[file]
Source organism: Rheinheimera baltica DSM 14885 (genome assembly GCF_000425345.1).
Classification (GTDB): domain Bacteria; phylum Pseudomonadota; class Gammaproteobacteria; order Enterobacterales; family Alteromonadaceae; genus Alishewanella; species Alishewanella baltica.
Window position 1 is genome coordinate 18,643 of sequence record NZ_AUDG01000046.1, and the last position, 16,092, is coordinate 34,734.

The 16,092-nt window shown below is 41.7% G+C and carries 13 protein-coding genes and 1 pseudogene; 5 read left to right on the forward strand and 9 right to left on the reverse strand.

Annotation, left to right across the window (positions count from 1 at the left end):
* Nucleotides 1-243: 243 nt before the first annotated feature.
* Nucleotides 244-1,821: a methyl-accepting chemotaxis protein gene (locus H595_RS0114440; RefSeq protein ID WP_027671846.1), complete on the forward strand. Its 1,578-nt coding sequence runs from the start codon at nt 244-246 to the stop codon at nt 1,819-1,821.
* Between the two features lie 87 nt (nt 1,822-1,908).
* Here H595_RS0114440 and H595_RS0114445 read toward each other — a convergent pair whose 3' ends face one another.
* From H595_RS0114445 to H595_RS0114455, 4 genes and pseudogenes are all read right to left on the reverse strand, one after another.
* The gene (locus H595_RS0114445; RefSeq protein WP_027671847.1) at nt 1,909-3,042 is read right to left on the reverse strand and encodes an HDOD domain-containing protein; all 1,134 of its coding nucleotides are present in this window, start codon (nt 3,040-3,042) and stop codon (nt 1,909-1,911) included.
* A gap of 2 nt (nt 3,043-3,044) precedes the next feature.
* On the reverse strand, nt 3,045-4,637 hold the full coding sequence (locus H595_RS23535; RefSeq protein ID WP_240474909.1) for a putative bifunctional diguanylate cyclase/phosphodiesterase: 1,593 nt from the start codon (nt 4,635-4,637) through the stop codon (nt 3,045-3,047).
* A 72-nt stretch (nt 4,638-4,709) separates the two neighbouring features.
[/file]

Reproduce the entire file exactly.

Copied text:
Source organism: Rheinheimera baltica DSM 14885 (genome assembly GCF_000425345.1).
Classification (GTDB): domain Bacteria; phylum Pseudomonadota; class Gammaproteobacteria; order Enterobacterales; family Alteromonadaceae; genus Alishewanella; species Alishewanella baltica.
Window position 1 is genome coordinate 18,643 of sequence record NZ_AUDG01000046.1, and the last position, 16,092, is coordinate 34,734.

The 16,092-nt window shown below is 41.7% G+C and carries 13 protein-coding genes and 1 pseudogene; 5 read left to right on the forward strand and 9 right to left on the reverse strand.

Annotation, left to right across the window (positions count from 1 at the left end):
* Nucleotides 1-243: 243 nt before the first annotated feature.
* Nucleotides 244-1,821: a methyl-accepting chemotaxis protein gene (locus H595_RS0114440; RefSeq protein ID WP_027671846.1), complete on the forward strand. Its 1,578-nt coding sequence runs from the start codon at nt 244-246 to the stop codon at nt 1,819-1,821.
* Between the two features lie 87 nt (nt 1,822-1,908).
* Here H595_RS0114440 and H595_RS0114445 read toward each other — a convergent pair whose 3' ends face one another.
* From H595_RS0114445 to H595_RS0114455, 4 genes and pseudogenes are all read right to left on the reverse strand, one after another.
* The gene (locus H595_RS0114445; RefSeq protein WP_027671847.1) at nt 1,909-3,042 is read right to left on the reverse strand and encodes an HDOD domain-containing protein; all 1,134 of its coding nucleotides are present in this window, start codon (nt 3,040-3,042) and stop codon (nt 1,909-1,911) included.
* A gap of 2 nt (nt 3,043-3,044) precedes the next feature.
* On the reverse strand, nt 3,045-4,637 hold the full coding sequence (locus H595_RS23535; RefSeq protein ID WP_240474909.1) for a putative bifunctional diguanylate cyclase/phosphodiesterase: 1,593 nt from the start codon (nt 4,635-4,637) through the stop codon (nt 3,045-3,047).
* A 72-nt stretch (nt 4,638-4,709) separates the two neighbouring features.